Like most learning, speech is primarily learned by imitation of mother or care taker.
1. Sing to your child. Words are easier to learn if sung.
2. Make like a speaker and just keep talking. Always encourage whatever baby utters.
3. Spend at least 30 minutes to one hour with your child. Keep talking, playing and do creative stuff together.
4. Expose your child to more playmates than playthings. Interaction with children of the same age would stimulate his speech.
5. Consider your child’s interest. “Ma, ball,” your child might say. Instead of just an indifferent “yes,” the mother can say, “Yes, that’s a big, blue ball that bounces.”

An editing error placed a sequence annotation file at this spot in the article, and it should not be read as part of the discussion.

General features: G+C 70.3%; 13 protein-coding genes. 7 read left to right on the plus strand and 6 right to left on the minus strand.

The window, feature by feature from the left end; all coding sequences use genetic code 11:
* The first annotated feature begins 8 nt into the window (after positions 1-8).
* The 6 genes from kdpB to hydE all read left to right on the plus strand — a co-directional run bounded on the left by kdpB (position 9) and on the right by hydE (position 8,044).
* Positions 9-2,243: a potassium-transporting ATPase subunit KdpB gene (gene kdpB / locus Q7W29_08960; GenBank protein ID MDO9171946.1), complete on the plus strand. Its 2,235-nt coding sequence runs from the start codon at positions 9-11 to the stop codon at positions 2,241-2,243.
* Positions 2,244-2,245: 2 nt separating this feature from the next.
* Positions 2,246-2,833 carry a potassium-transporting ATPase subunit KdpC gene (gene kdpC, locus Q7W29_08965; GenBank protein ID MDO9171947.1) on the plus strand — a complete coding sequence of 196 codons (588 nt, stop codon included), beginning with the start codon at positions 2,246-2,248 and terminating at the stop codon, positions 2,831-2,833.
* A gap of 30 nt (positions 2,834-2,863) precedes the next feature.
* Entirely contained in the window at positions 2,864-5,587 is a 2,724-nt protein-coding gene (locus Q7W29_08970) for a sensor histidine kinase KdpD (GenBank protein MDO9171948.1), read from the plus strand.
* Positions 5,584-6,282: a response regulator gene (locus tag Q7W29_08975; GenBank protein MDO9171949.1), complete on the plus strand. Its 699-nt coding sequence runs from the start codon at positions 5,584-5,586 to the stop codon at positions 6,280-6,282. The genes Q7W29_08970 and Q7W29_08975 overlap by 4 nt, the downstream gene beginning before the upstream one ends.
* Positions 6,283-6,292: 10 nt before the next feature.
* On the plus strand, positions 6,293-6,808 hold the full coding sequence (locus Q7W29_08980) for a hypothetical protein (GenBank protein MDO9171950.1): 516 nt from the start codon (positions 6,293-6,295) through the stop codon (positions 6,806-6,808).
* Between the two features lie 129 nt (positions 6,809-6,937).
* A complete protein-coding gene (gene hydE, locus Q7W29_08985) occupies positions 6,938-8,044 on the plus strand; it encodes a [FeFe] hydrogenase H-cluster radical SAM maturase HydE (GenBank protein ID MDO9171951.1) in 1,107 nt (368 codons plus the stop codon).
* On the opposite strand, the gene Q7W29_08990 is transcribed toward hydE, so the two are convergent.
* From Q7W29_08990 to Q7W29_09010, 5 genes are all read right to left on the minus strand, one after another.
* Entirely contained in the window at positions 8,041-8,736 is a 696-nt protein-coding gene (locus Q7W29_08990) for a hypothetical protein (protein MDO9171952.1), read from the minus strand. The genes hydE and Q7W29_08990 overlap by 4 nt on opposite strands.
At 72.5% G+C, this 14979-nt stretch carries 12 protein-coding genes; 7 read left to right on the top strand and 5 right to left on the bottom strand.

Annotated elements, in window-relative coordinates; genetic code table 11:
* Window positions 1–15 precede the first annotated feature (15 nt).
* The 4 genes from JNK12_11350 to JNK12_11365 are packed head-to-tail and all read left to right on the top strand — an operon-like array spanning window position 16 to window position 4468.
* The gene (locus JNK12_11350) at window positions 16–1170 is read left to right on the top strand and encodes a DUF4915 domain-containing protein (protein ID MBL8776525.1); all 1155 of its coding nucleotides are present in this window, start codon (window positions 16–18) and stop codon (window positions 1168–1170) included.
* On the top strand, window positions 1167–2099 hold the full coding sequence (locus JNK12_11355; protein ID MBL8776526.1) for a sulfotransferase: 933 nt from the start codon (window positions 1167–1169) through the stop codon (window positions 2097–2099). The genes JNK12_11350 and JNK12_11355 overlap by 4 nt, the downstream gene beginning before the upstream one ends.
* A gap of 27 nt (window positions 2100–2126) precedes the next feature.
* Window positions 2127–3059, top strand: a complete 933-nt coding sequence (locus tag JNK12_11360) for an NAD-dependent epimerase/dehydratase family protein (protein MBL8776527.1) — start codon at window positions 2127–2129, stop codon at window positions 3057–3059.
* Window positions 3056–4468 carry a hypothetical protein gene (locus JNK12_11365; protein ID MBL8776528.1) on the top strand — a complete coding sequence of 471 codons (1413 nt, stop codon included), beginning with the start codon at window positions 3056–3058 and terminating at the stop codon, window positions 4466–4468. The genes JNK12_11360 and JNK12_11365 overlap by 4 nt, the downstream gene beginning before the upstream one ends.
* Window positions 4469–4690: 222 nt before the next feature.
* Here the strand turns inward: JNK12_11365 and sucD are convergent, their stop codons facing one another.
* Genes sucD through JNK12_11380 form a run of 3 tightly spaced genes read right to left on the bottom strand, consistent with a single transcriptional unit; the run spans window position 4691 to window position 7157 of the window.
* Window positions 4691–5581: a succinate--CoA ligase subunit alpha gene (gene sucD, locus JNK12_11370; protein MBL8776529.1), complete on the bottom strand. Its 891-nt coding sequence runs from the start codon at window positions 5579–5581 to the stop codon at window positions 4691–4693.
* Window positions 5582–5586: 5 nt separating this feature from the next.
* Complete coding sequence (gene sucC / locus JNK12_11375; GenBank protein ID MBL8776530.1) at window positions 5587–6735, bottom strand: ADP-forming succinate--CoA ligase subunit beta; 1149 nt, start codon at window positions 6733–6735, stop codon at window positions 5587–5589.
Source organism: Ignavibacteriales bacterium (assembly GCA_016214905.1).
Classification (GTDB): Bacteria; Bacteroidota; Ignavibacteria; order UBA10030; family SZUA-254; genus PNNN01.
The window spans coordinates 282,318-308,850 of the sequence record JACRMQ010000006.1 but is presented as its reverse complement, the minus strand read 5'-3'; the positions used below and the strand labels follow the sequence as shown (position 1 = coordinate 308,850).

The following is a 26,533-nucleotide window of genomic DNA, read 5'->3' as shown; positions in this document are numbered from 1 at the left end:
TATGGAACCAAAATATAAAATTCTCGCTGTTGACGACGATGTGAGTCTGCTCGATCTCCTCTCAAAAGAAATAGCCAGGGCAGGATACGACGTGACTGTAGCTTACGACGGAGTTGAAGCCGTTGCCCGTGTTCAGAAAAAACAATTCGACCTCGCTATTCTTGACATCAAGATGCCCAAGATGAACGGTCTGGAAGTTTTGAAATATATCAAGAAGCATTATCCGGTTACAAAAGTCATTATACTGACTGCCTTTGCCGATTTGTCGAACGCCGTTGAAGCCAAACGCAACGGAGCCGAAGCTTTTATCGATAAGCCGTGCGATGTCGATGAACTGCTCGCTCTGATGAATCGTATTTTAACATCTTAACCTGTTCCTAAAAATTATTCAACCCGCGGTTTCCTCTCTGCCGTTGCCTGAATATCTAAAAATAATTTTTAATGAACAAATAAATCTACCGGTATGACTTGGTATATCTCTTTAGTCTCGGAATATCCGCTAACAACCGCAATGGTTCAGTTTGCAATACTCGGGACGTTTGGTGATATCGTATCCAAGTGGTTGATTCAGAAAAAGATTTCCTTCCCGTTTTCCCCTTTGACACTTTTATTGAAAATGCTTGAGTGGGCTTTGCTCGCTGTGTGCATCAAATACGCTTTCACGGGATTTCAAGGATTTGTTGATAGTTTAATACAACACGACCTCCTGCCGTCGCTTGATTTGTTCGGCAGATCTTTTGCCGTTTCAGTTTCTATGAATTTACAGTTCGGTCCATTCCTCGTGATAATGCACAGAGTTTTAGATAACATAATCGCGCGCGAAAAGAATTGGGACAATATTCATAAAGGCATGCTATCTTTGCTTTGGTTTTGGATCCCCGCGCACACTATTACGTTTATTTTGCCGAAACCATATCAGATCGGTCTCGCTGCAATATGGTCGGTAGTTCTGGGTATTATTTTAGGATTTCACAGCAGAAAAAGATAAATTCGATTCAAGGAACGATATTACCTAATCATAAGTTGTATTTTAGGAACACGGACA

6. Walk around the neighborhood and interact with neighbors with your child. Expand your child’s experience.
7. Add to his vocabulary. Point out objects to him and say, “See that—that’s a building. Buildings are tall structures that can serve as houses or offices.”
8. Act as interpreter for a stranger or a friend. “If the child cannot comprehend another person’s dialogue, make it clearer for the child. Help your child in such social situations.”
9. Do not laugh at or criticize mispronunciation.“If he mispronounced or misused a word, don’t criticize him. Doing so might just frustrate him. Paying attention is also a form of encouragement. If nobody listens to the child, he may choose to just keep quiet,”
10. Let him watch less TV programs and interact more with humans.